‘The Nanny Diaries’ sheds light on dark world

Leigh Gaston

“The Nanny Diaries,” co-written by New York’s dynamic duo, Emma McLaughlin and Nicola Kraus, is an authentic ball-buster, exposing the harsh realities of NYC’s upper (in more ways that one) west side, and misconceptions about the supposed life of luxury.

Through the eyes of Nan (ironically referred to as Nanny), an intelligent, well grounded, not to mention overbooked child development major at NYU, the perils of nannydom are unfolded as she trudges from start to finish as New York’s most underappreciated nanny.

Mrs. X, Nanny’s brutal employer and Grayer’s mother, provides a plate full of humor accompanied by a side dish of sympathy, as she molds Nanny into her son’s surrogate mother and her own personal assistant. Kraus and McLaughlin create a hauntingly realistic stereotype of the wealthy New York housewife in their description of Mrs. X.

Defined by little more than the Prada pumps she models, Mrs. X lives to please her ungrateful husband Mr. X, from whom she’d be lucky to get a “hello” from, let alone a kiss goodbye. In between drinking Pellegrino and hosting dinner parties for Mr. X’s firm, Mrs. X is busy making epoch-length lists of expectations for Nanny regarding her precious son, Grayer. Ironically, Mrs. X spends more time writing lists than she does with Grayer.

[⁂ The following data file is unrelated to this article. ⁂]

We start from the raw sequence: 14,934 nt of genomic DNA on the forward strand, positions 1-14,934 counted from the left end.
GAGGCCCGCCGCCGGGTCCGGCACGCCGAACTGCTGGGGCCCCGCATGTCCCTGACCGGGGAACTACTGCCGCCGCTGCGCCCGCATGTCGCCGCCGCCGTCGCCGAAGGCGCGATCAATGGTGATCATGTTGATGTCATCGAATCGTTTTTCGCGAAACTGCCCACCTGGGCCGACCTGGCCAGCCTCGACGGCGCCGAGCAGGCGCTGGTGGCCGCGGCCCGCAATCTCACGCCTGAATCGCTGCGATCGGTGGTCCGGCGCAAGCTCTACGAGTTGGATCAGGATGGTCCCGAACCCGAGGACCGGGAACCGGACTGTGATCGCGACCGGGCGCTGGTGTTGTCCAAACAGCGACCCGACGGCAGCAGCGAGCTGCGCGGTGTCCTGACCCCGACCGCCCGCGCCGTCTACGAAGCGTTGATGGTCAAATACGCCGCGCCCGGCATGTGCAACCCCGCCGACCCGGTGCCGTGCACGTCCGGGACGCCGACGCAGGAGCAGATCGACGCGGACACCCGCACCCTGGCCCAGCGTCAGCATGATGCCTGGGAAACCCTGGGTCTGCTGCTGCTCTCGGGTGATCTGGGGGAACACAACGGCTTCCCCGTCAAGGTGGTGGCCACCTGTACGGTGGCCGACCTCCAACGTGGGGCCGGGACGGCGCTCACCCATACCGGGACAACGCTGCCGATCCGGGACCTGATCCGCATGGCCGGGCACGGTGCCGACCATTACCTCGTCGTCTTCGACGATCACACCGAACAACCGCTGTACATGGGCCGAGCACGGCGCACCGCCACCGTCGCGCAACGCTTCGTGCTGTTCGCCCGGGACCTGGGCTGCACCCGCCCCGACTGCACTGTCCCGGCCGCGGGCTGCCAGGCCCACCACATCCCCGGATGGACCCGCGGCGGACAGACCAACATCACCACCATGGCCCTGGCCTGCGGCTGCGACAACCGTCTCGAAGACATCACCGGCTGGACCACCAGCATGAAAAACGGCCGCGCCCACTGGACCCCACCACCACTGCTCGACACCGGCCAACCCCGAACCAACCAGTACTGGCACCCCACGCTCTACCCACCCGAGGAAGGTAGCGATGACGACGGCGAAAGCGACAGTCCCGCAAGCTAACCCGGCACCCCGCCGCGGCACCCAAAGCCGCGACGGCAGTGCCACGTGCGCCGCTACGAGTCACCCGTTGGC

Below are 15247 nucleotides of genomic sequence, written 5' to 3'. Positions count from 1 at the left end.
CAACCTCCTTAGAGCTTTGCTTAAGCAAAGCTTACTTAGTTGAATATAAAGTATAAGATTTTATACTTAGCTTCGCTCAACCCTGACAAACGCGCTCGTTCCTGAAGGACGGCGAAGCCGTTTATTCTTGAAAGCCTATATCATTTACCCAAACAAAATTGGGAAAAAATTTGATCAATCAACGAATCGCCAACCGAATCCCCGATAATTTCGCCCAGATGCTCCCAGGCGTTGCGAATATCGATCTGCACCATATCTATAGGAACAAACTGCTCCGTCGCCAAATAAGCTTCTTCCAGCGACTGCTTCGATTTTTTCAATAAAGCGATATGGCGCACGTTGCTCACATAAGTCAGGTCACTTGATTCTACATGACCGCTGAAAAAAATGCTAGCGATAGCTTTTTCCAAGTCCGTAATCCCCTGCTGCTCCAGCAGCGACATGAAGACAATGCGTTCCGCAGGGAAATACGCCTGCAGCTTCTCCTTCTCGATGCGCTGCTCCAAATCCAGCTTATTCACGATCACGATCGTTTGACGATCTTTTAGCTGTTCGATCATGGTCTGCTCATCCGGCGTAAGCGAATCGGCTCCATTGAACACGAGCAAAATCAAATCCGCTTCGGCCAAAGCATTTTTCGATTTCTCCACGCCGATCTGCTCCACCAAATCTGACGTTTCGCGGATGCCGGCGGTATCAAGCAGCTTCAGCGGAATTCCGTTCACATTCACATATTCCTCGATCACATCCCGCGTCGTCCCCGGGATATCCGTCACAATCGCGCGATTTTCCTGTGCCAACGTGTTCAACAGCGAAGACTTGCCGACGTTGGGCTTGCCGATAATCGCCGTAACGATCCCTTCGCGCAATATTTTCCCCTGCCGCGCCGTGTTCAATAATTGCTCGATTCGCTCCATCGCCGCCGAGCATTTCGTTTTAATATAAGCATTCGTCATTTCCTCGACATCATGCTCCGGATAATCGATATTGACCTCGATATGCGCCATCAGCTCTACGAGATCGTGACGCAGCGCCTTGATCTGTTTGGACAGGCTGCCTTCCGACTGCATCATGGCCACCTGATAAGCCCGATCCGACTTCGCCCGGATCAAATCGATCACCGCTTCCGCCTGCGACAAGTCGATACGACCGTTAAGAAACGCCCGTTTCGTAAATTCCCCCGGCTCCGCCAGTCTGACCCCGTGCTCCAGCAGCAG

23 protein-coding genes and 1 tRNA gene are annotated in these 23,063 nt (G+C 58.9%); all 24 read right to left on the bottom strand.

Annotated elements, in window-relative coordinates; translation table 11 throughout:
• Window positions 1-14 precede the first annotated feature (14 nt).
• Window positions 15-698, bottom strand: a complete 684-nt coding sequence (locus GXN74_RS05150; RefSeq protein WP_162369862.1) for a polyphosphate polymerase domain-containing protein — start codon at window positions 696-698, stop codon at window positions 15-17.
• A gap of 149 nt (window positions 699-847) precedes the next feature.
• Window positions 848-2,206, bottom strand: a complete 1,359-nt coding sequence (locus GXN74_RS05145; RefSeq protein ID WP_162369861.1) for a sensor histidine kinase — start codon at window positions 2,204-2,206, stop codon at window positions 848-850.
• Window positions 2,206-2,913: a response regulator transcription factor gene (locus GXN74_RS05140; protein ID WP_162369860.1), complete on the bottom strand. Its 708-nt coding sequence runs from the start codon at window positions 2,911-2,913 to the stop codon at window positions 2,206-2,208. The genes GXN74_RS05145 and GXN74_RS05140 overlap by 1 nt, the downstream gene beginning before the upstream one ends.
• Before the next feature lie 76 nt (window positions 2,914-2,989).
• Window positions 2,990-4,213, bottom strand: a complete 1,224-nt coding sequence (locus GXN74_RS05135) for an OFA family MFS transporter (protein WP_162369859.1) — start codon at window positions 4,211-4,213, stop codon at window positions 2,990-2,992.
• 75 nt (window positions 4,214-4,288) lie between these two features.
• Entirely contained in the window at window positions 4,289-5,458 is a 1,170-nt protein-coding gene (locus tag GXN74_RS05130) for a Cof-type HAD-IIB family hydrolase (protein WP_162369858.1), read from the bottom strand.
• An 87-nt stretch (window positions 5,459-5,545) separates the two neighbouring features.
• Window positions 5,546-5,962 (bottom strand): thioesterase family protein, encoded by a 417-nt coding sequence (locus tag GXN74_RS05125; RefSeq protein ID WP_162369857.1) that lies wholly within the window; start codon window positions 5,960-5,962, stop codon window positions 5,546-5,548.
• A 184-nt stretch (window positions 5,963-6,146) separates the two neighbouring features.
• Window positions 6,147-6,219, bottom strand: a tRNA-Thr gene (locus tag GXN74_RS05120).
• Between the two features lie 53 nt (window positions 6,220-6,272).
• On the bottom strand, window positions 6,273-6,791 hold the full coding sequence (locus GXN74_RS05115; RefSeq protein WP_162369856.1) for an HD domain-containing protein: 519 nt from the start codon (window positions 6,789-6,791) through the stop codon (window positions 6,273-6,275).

Mr. X, the invisible father to Grayer, plays the ill-tempered workaholic who phones his wife only to inform her that he’ll be “working late.” Mr. X’s adaptation of “working late” serves as a wickedly funny private joke in “Nanny,” this one involving a hot young associate whom Nanny refers to as Ms. Chicago. Mr. X’s total disregard for his subservient wife, and his aloofness in relation to his own son deem him the grinch of “Nanny.”

Caught at the heart of all this dysfunction are Grayer and Nanny, the only two characters who seem to perceive the world beyond the posh walls of the X family loft. Nanny provides a stable environment for the neglected Grayer, while Grayer adds a touch of lightheartedness to the dreaded situation that arises when Nanny becomes involved in the X’s disintegrating marriage.

Whereas all the relationships in “Nanny” play a vital role, that of Nanny and Mrs. X is most defining. In a game of power and risk, Nanny struggles to maintain the sanity of the X’s only son without revealing the extent of her internal knowledge. Meanwhile, Mrs. X does her best to cover the endless tracks of deception hidden throughout the X penthouse apartment. After a chain of humorously macabre events, Nanny finds herself between a rock and a hard place, forced to choose between a little boy in desperate need of her love and her own mental health.

Nanny unquestionably lives up to its title as the No. 1 New York Times bestseller, reeking with humor and topped by a complementary scoop of intensity. Its sophisticated style and sarcastic tone will have you salivating for a sequel. Rest assured, pick up a copy of “The Nanny Diaries” and you’ll be well cared for.